Coming home, I started to enjoy exploring game. One recipe I discovered early was for game pies, which combine mixed game meats with pig meats, and are flavoured with herbs and juniper berries. The latter are an classic flavouring for many game dishes.

Juniper berries

Who doesn’t love a pie?
I’ve done a lot of vegetarian experiments with pulses and suchlike to try and make a really good pie (a two-crust pie, ie crust all around), a pie that could compete with a classic meat pie. Some were good, but not as good as a pie like this. It’s a very gratifying pie. It’s also a timeless pie; I can imagine something similar being made here for centuries, being stolen off a stall in a market by an urchin in Tudor London or eaten on a tartan rug by a minor Victorian aristocratic on a shooting weekend in the Highlands in Scotland.

The pastry alone is very satisfying. It’s hot water pastry, a hot water crust. You make it my melting fat in water, bringing it to the boil then adding it to flour and forming a dough. After it’s cooled, and the fats have firmed up a bit again, it’s easy to handle and perfect for moulding freeform pies. Don’t be intimidated!

Form the pies

Makes 4 medium-sized pies

Filling:
250g mixture of game, ie venison, rabbit, pheasant, wood pigeon. Many game merchants will sell a ready-made game pie mix.
60g unsmoked streaky bacon, chopped
200g sausage meat
1 egg (about 55g beaten egg)
Small bunch of parsley, finely chopped
Small bunch of sage, finely chopped
Grated zest of half a lemon or orange
5 juniper berries, finely ground (more if you really like juniper)
Salt and freshly ground black pepper, lots of black pepper

Hot water crust pastry:
250g plain flour, plus extra for dusting
1/2 tsp fine sea salt
1 egg
50g unsalted butter
50g lard
85g water

Plus extra beaten egg for glazing

Parsley, sage and lemon zestParsley, sage and lemon zest, chopped

1. First make the pastry. Sift the flour and salt into a mixing bowl.
2. Crack the egg into the flour, beat it briefly and cover with flour.
3. Put the butter, lard and water in a pan and heat. Once the butter and lard have melted, increase the heat and bring to the boil.
4. Pour the boiling water and fat around the edge of the bowl and quickly to combine. Knead the dough lightly until smooth, then wrap in cling film. Allow to cool, then rest in the fridge. You want the fats to start to set again, to firm up the pastry to make it more manageable, so at least 30 minutes.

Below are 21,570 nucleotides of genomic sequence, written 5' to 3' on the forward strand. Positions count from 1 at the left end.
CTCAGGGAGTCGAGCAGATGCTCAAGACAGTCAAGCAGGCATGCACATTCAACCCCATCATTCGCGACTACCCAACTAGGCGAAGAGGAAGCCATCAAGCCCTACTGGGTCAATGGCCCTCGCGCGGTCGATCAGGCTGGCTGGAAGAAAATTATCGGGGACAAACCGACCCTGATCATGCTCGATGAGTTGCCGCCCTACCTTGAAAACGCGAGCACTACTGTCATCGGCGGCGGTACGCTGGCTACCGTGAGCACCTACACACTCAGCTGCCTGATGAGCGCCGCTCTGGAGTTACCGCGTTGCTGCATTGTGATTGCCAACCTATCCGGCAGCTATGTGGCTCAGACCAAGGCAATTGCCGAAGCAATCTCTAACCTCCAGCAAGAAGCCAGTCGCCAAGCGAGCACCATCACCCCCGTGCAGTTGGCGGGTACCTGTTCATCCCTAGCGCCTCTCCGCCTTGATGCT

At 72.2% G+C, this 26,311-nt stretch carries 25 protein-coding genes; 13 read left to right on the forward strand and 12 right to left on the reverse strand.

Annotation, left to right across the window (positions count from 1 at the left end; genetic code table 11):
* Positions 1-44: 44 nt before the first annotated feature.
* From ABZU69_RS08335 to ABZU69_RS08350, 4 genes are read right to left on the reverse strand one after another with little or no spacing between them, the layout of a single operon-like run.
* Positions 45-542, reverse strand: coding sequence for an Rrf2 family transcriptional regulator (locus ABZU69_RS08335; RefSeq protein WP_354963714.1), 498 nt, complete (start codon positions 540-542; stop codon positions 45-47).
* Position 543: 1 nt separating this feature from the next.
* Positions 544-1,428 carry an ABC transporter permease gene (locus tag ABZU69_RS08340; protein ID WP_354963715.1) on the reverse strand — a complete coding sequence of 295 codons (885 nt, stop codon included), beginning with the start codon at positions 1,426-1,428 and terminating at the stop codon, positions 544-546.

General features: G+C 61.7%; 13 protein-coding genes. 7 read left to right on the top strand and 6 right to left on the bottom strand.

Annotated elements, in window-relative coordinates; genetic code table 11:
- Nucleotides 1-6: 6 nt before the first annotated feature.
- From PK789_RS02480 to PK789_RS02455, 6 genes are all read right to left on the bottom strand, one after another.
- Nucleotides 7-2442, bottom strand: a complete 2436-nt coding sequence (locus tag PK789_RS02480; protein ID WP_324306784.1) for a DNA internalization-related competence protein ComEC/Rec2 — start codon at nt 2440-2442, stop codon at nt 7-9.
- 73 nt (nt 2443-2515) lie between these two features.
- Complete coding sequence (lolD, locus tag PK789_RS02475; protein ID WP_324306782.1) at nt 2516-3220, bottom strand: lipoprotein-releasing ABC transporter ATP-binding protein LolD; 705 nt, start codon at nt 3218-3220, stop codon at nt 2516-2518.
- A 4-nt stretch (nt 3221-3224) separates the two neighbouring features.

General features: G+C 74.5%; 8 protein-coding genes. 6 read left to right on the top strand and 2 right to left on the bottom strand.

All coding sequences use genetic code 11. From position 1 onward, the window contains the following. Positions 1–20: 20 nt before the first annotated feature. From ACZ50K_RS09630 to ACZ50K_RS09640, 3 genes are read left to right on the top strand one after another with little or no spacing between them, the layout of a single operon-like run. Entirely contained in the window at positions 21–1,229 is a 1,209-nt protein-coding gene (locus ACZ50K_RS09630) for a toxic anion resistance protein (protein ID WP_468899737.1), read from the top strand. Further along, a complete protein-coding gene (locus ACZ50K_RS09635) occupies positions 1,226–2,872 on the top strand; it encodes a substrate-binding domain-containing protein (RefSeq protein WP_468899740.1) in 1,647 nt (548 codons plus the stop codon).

5. Meanwhile, prepare the filling. Trim the game, then cut into cubes about 1cm-ish. Mix with the chopped bacon, sausage meat, beaten egg, herbs, zest and ground juniper berries, and season with salt and plenty of black pepper.
6. Divide the meat into 4 portions, each weighing around 140g, and roll into balls.
7. Take the pastry out of the fridge. It should weigh about 500g. Cut off about a quarter, wrap it up again and return to the fridge. This is for the pie lids.
8. Prepare some baking sheets, lined with baking parchment or silicone sheets.

Roll pastry and cut discs
9. Roll the bigger piece of pastry out on a floured surface to around 3mm thick. Cut out 4 circles, 14cm in diameter, using a saucer as a template.
10. Place the circles on the baking sheet, then put a ball of stuffing in the middle of each.
11. Roll the reserved pastry to the same thickness as before and cut out 4 lids, 7cm in diameter.
12. Place a lid on the top of the stuffing.

Stretch up the pastry

13. Wet the edge of the base, then stretch up the pastry to meet the lid. Pinch the edges together, with the lid edge on the inside.

Squeeze together bottom and lid
14. Repeat with the others and then chill for around 30 minutes, until the pastry feels firm.
15. Preheat the oven to 190C.
16. Make a steam hole in the centre of each pie with a skewer then bake them for 15 minutes.
17. Remove the pies from the oven and reduce the temperature to 170C.
18. Brush the pies with beaten egg then return to the oven. Bake for a further 20-30 minutes until cooked through and nicely browned.

Game pies

Notes
1. There is no one “game season” in the UK. It varies between the different countries in the Union, the various species and even sex within a species. There’s also distinctions between species that are wild and those that are bred on estates by gamekeepers (notably fowl like pheasants, Phasianus colchicus, another non-native species, originally from Asia). Broadly, however, we see more game meat available in the winter, although rabbits can be hunted all year (see note 4, below). Deer species can, broadly, be hunted late summer to spring – but only the males. The season for females is shorter. There’s more information here.
2. There are no indigenous land-based mammals in New Zealand. The only native mammals are bats and marine animals (dolphins, whales, seals and sea lions). More information here.
3. Wilderness is defined as land that’s “wild and uncultivated” and “uninhabited or inhabited only by wild animals.” Even Britain’s wildest places, such as Dartmoor, are shaped by human activity, such as woodland clearance, burning and game-keeping.